In this moment in history, modern warfare and perhaps global warming represent threats to creation so grave that we might end the human experiment on earth. All of God's creation is imperiled by the madness of human excess as we invent and use more and more diabolical weapons. Sadly, many -- if not most -- of my anti-abortion friends don't believe global warming threatens the planet and most stand in support of U.S. militarism. Killing is the problem, and abortion is only one component of the problem.

In addition, when Obama was elected, I took some of my kids to his inauguration. It was a beautiful day to ride the Metro subway and stand in the freezing cold with thousands of jubilant African-Americans, many of them the descendants of slaves, who came to celebrate an unimaginable moment in history -- the election of a black president. I was proud to share in that jubilation with my African-American sisters and brothers, even if Obama's policies disappointment me in so many ways.

Things are also bad when I speak about my abortion views among my progressive friends. At a recent meeting of the Garner Peace Committee, a group I co-founded, I gave a plug to Consistent Life's upcoming March national conference. Later, I received a phone call from a peace committee member telling me I was out of line to mention the conference at the meeting and that I should have had a disclaimer to let folks know my comments did not reflect the views of the Garner Peace Committee. (It was only an announcement, so I saw no need to issue a disclaimer, and besides, everyone at the meeting agrees with almost everything the conference will address: opposition to war, capital punishment, poverty and racism as well as abortion and euthanasia.) In addition, this friend and I frequently attend events with people who disagree with us on all sorts of issues, but we still join them in marches.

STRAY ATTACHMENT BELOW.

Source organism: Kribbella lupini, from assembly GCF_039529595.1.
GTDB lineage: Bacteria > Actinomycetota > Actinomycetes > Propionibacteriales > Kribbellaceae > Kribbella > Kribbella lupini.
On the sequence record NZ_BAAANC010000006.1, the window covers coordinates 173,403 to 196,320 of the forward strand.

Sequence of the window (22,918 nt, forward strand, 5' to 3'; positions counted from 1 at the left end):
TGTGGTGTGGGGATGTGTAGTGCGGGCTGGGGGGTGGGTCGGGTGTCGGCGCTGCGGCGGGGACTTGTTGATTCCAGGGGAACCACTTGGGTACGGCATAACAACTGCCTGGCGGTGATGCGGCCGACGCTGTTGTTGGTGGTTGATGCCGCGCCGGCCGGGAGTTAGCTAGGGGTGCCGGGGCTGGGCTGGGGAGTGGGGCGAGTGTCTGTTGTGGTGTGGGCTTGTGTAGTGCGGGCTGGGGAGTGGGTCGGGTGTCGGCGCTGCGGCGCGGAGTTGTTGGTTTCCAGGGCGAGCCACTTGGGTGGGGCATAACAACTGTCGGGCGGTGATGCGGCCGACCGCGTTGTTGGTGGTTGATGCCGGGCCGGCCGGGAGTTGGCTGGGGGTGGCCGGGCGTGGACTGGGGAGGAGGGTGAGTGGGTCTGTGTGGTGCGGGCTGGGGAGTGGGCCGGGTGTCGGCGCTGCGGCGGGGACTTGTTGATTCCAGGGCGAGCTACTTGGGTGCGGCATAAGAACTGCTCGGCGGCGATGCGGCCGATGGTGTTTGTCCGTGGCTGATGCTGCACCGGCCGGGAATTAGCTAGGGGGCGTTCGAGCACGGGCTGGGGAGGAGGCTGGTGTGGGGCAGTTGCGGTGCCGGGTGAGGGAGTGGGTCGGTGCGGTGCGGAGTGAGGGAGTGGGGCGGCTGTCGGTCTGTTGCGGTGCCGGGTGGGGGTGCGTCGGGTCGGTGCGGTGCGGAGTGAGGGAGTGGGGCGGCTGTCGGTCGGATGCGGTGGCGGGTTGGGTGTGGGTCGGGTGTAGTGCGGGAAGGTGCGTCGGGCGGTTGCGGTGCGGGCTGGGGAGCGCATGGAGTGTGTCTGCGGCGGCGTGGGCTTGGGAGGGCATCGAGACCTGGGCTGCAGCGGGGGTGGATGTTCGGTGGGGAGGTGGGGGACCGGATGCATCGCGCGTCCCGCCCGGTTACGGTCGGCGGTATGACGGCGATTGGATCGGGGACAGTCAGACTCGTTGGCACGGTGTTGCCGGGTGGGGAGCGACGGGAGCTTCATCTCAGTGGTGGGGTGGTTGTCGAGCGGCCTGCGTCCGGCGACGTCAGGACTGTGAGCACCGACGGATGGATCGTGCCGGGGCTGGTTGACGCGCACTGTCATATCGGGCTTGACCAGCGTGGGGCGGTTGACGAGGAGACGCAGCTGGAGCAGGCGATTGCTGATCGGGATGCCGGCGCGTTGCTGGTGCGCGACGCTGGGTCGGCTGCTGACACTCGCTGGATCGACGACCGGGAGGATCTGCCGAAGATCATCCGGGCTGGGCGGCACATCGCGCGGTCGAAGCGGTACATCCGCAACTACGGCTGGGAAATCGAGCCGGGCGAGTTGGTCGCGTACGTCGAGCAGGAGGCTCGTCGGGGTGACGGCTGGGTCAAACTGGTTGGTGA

"Now I know the difference between a fetus and a baby," he scolded me. Maybe not.

The fact that abortion is one of the most contentious moral issues of our time proves it is far more complicated than either side admits. Despite the view of many that an anti-abortion position is de facto anti-woman, the truth is scores of women oppose abortion, march against it and do not see the right to end the life of the child growing inside their wombs as a right they want to embrace. The hardcore pro-choice side fails to acknowledge this obvious truth and instead portrays all abortion opponents as anti-women.

Advances in medical science are also making it harder for the pro-choice folks to deny the reality that abortion stops a beating heart. Major medical centers now offer neonatal care that can save the lives of tiny second-trimester "wanted" babies, while those same hospitals engage in the gruesome partial-birth practice of dismembering third-trimester "unwanted" babies that could survive outside the womb if they had simply been wanted. This could explain why many people asked about their view on abortion quickly say they are personally opposed to abortion, but reserve the right of others to access them. Abortion just makes most people a bit uneasy. As the father of a wonderful, cheerful and loving 6-year-old with Down syndrome, I was shocked to discover that as many as 90 percent of babies with Down syndrome are aborted in the United States because the mother received a positive prenatal diagnosis for Down syndrome. Abortion in this case is a form of selection that rejects human beings that are "imperfect."

And anti-abortion forces are usually made up of conservative Republicans who also oppose the very social programs that would make it easier for women in problem pregnancies to choose life. They march against abortion but see little reason to work for a better quality of life for mothers with children born into poverty and who face other indignities. This is the worst kind of hypocrisy; to wag an accusatory finger at a pregnant woman and fail to assist her in a time of need.

Rather than call each other names or claim to be unequivocally right, I think we'd be better off if we took another look at the entire spectrum of pro-life issues. All great movements for social change have come about through the willingness of people to be open-minded and willing to see the viewpoint of those who hold different opinions. If you do, you just might find yourself heading to Washington D.C. with a bus full of new friends.

[Patrick O'Neill, a religion writer, is co-founder of the Fr. Charlie Mulholland Catholic Worker House, an intentional Christian community that provides hospitality to men, women and children in crisis. He and Mary Rider have eight children.]